On the third Thursday of November every year, the National Organization of State Offices of Rural Health leads National Rural Health Day, an annual day of recognition for those who serve the vital health needs of nearly 60 million people residing in America’s rural communities, estimated to be 1 in 5 Americans.

NOSORH is the member organization serving all 50 State Offices of Rural Health.

Julie Crotts was named the Community Star on behalf of the Cancer Centers of Kansas, Dodge City and will appear in the 2018 edition that will be available on the www.PowerofRural.org website, the official hub for National Rural Health Day and the Power of Rural movement, which began in November this year.

"When Julie Crotts was just 14 years young living in rural Kansas, she was diagnosed with Hodgkin’s Lymphoma," said Sara Douglas, PIVOT-KUCC of Cancer Centers of Kansas Dodge City. "Today, she is a dedicated and driven oncology nurse practitioner; but more than that, she is an inspiration.

"In her role at Cancer Center of Kansas in Dodge City, Julie, like many in her position, wears several hats, including assessing new patients, reviewing and explaining various test results, answering questions about medication side effects, and educating those who are newly diagnosed about their treatment plans, as well as administering their chemotherapy.

"What sets Julie apart from others in this role? She is a patient herself at the University of Kansas Cancer Center Survivorship Transition Clinic. Julie’s ongoing personal journey provides her with profound insight and a special bond that only cancer patients share.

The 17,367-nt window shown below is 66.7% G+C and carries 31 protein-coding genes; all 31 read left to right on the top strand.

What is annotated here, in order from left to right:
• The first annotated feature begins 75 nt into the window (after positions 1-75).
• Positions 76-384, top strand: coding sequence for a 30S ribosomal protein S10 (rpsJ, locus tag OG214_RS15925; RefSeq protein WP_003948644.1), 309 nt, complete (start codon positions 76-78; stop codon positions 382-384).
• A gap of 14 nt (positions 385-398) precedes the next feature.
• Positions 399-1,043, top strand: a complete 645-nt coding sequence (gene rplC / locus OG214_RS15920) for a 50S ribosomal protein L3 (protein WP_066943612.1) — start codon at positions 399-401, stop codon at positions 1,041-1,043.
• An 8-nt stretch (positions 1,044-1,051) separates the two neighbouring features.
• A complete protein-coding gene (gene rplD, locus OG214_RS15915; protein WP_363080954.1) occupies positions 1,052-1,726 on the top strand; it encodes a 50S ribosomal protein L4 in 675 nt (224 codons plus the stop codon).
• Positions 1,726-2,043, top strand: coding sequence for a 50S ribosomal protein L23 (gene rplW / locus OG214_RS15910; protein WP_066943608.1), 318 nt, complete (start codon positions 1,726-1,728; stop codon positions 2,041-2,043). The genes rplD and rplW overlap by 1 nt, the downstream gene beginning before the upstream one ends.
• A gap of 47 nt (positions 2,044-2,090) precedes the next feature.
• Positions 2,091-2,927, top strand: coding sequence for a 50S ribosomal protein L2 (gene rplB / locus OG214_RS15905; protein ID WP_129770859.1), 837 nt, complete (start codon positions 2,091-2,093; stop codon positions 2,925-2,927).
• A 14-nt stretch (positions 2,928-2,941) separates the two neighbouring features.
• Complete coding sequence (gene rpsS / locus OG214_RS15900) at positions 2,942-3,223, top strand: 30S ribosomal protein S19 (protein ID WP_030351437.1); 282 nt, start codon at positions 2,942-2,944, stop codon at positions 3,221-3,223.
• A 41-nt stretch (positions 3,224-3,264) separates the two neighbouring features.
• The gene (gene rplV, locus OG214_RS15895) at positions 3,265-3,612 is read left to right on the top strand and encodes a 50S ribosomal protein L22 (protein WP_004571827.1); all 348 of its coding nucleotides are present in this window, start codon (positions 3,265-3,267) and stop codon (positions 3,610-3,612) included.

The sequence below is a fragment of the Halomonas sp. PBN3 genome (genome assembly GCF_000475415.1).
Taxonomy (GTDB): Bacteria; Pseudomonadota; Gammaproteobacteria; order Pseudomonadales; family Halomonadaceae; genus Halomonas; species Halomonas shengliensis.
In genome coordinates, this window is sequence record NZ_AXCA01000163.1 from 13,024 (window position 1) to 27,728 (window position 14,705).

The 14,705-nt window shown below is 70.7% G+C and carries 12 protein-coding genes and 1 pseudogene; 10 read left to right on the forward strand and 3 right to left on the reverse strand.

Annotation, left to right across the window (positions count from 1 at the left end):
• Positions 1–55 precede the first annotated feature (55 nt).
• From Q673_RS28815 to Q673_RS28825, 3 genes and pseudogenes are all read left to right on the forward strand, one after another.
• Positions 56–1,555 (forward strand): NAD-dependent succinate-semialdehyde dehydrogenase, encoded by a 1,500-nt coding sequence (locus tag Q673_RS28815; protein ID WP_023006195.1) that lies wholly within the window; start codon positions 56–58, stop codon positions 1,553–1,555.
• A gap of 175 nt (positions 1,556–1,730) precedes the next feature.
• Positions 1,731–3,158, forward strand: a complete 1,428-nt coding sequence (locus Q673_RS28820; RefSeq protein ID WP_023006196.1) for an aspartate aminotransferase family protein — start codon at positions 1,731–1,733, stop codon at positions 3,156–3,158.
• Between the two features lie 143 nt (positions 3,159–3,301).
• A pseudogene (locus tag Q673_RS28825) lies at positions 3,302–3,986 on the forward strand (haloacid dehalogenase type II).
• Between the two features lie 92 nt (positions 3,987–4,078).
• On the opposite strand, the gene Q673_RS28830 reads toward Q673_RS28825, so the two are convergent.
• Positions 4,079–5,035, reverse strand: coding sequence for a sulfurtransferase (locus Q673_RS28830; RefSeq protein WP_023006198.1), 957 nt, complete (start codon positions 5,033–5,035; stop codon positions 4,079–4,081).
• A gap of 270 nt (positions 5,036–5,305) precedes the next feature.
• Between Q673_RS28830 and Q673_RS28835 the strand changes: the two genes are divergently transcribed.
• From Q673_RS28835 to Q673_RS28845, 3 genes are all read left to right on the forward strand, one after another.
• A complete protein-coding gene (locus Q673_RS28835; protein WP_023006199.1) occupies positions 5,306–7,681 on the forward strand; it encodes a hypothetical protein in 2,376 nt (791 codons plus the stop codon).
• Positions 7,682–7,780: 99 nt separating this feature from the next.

"Fueled by her passion for healthcare equity, Julie uses her clinical knowledge and love of rural to be an advocate for rural health. She is a member of Patient and Investigator Voices Organizing Together, which is an initiative designed to champion greater community and patient engagement into all aspects of The University of Kansas Cancer Center.

"Julie has served as the Chair of PIVOT’s Patient Leader Team and Research Task Force group and has been a most enthusiastic member of a Health Equity Workgroup with KU researchers addressing the disparities in her community."

Douglas went on to say that while it may be difficult to imagine that Crotts has time to do more for cancer patients and their families, she was instrumental in launching the center’s iSurvive project, which provides education about cancer survivorship to rural primary care practices and communities in Kansas.

"Her tireless efforts to ensure the program’s educational material and curriculum were impeccable and spoke to patients from their viewpoint are credited for the project’s success," Douglas said.

When asked what she believes is the Power of Rural, Crotts said, "To me, it is the spirit of the people living in rural communities. They are strong, passionate, loyal people who support each other in times of need."

"She wasn’t thinking of herself when she shared her thoughts, but all who know and cherish her agree, these words describe Julie to a T," said Douglas.

SORHs provide support to rural hospitals, clinics, and first responders in several ways including technical assistance, funding that supports workforce development, population health management, quality improvement initiatives, and more.

In 2015, NOSORH asked SORHs to nominate hospital and emergency first responder teams, community health, and volunteer service heroes on the front lines of rural health who were making a positive impact on rural lives.

Soon after the stories started coming, the book of National Rural Health Day Community Stars was published.